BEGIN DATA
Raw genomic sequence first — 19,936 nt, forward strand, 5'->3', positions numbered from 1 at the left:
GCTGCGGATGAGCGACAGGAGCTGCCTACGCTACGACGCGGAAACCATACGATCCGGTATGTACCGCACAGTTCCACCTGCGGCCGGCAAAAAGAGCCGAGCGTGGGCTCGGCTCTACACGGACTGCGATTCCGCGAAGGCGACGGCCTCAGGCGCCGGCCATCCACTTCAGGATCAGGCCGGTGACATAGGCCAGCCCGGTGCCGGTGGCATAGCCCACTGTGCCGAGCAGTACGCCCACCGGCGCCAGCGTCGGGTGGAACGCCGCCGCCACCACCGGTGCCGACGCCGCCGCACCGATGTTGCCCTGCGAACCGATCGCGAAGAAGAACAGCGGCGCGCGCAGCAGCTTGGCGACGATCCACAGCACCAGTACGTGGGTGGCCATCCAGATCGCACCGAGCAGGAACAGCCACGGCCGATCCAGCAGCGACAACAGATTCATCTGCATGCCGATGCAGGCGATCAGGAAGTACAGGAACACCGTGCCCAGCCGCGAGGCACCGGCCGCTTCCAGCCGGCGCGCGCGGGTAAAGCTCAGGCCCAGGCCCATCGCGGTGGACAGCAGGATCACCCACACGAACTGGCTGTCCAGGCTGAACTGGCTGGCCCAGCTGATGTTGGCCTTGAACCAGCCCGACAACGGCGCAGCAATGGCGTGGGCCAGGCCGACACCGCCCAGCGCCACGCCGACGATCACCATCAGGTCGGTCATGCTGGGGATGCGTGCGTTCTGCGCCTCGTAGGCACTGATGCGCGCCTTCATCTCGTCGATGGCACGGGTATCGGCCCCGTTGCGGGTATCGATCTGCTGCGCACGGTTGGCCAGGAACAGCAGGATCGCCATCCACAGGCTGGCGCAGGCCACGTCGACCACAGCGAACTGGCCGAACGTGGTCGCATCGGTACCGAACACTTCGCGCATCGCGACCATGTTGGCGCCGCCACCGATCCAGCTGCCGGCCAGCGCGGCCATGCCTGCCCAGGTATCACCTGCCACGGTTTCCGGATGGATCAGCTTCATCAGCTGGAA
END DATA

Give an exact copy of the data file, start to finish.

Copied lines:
Raw genomic sequence first — 19,936 nt, forward strand, 5'->3', positions numbered from 1 at the left:
GCTGCGGATGAGCGACAGGAGCTGCCTACGCTACGACGCGGAAACCATACGATCCGGTATGTACCGCACAGTTCCACCTGCGGCCGGCAAAAAGAGCCGAGCGTGGGCTCGGCTCTACACGGACTGCGATTCCGCGAAGGCGACGGCCTCAGGCGCCGGCCATCCACTTCAGGATCAGGCCGGTGACATAGGCCAGCCCGGTGCCGGTGGCATAGCCCACTGTGCCGAGCAGTACGCCCACCGGCGCCAGCGTCGGGTGGAACGCCGCCGCCACCACCGGTGCCGACGCCGCCGCACCGATGTTGCCCTGCGAACCGATCGCGAAGAAGAACAGCGGCGCGCGCAGCAGCTTGGCGACGATCCACAGCACCAGTACGTGGGTGGCCATCCAGATCGCACCGAGCAGGAACAGCCACGGCCGATCCAGCAGCGACAACAGATTCATCTGCATGCCGATGCAGGCGATCAGGAAGTACAGGAACACCGTGCCCAGCCGCGAGGCACCGGCCGCTTCCAGCCGGCGCGCGCGGGTAAAGCTCAGGCCCAGGCCCATCGCGGTGGACAGCAGGATCACCCACACGAACTGGCTGTCCAGGCTGAACTGGCTGGCCCAGCTGATGTTGGCCTTGAACCAGCCCGACAACGGCGCAGCAATGGCGTGGGCCAGGCCGACACCGCCCAGCGCCACGCCGACGATCACCATCAGGTCGGTCATGCTGGGGATGCGTGCGTTCTGCGCCTCGTAGGCACTGATGCGCGCCTTCATCTCGTCGATGGCACGGGTATCGGCCCCGTTGCGGGTATCGATCTGCTGCGCACGGTTGGCCAGGAACAGCAGGATCGCCATCCACAGGCTGGCGCAGGCCACGTCGACCACAGCGAACTGGCCGAACGTGGTCGCATCGGTACCGAACACTTCGCGCATCGCGACCATGTTGGCGCCGCCACCGATCCAGCTGCCGGCCAGCGCGGCCATGCCTGCCCAGGTATCACCTGCCACGGTTTCCGGATGGATCAGCTTCATCAGCTGGAA